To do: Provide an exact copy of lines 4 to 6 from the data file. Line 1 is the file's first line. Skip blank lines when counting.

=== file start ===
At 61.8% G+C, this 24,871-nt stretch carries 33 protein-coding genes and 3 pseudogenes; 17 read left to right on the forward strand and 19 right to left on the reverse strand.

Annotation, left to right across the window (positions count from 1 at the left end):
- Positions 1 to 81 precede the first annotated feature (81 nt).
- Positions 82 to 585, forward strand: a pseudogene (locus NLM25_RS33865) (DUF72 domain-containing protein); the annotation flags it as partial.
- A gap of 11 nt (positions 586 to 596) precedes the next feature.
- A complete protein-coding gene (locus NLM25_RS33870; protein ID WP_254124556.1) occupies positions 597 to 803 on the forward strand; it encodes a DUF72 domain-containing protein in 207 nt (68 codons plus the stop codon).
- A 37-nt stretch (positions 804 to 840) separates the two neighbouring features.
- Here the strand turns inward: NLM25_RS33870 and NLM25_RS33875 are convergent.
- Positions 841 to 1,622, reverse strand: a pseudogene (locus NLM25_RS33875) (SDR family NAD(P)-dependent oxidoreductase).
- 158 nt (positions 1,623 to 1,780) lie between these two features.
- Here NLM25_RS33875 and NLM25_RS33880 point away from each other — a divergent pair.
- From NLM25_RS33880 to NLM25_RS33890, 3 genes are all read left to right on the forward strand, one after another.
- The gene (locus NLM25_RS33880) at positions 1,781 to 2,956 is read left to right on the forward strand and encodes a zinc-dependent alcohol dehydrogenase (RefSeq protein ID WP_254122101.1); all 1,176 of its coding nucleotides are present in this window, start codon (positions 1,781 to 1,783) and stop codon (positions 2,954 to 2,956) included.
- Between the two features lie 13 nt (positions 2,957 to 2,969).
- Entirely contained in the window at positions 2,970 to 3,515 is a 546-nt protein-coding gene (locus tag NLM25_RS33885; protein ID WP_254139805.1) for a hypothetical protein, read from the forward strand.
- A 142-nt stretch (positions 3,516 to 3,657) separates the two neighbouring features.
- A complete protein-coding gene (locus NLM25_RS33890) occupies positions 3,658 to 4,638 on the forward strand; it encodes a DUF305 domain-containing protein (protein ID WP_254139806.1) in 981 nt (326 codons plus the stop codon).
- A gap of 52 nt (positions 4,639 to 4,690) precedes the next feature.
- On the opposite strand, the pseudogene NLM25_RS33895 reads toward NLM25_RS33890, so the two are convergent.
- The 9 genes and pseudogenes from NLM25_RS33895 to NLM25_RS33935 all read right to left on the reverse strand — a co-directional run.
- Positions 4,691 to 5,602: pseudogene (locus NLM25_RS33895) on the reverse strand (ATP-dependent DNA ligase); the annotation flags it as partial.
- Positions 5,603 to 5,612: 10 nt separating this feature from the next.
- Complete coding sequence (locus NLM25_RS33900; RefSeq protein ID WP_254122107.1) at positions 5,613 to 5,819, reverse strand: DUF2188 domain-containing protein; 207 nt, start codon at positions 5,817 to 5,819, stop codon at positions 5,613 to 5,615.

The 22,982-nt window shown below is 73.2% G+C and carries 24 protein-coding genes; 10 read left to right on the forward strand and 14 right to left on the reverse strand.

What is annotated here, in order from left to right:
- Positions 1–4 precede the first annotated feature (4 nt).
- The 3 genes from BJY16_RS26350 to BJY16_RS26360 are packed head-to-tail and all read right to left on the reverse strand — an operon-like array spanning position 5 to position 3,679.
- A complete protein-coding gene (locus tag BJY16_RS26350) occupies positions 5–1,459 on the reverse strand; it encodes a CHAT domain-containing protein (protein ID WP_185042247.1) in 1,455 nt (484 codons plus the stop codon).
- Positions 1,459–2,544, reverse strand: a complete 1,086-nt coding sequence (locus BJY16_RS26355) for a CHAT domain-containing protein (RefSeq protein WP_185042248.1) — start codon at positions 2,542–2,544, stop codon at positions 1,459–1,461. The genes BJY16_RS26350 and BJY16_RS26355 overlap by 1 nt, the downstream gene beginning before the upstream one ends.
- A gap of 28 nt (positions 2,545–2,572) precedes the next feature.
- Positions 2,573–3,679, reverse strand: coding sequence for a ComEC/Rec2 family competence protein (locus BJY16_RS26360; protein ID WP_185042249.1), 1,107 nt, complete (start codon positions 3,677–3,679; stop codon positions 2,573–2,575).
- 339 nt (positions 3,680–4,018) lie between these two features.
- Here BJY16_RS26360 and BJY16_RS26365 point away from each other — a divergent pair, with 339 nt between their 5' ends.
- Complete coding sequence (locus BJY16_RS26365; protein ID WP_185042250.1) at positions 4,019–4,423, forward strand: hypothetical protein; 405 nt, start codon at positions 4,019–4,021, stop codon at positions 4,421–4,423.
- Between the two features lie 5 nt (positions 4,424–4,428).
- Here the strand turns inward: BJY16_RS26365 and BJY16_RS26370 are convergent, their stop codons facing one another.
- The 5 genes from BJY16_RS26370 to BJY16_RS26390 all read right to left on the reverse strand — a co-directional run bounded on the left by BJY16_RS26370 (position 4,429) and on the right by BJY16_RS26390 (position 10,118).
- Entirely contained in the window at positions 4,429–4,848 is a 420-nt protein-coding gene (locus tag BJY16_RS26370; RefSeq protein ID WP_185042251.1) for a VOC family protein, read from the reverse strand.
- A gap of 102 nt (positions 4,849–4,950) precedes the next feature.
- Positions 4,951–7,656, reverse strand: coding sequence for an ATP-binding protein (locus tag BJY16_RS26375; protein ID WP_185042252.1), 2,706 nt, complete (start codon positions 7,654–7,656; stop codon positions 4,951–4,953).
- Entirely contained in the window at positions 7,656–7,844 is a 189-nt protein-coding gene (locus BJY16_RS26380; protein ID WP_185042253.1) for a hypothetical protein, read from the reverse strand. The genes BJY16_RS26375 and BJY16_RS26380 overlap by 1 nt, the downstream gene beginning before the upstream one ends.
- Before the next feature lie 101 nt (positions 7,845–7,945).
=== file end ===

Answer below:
- Positions 82 to 585, forward strand: a pseudogene (locus NLM25_RS33865) (DUF72 domain-containing protein); the annotation flags it as partial.
- A gap of 11 nt (positions 586 to 596) precedes the next feature.
- A complete protein-coding gene (locus NLM25_RS33870; protein ID WP_254124556.1) occupies positions 597 to 803 on the forward strand; it encodes a DUF72 domain-containing protein in 207 nt (68 codons plus the stop codon).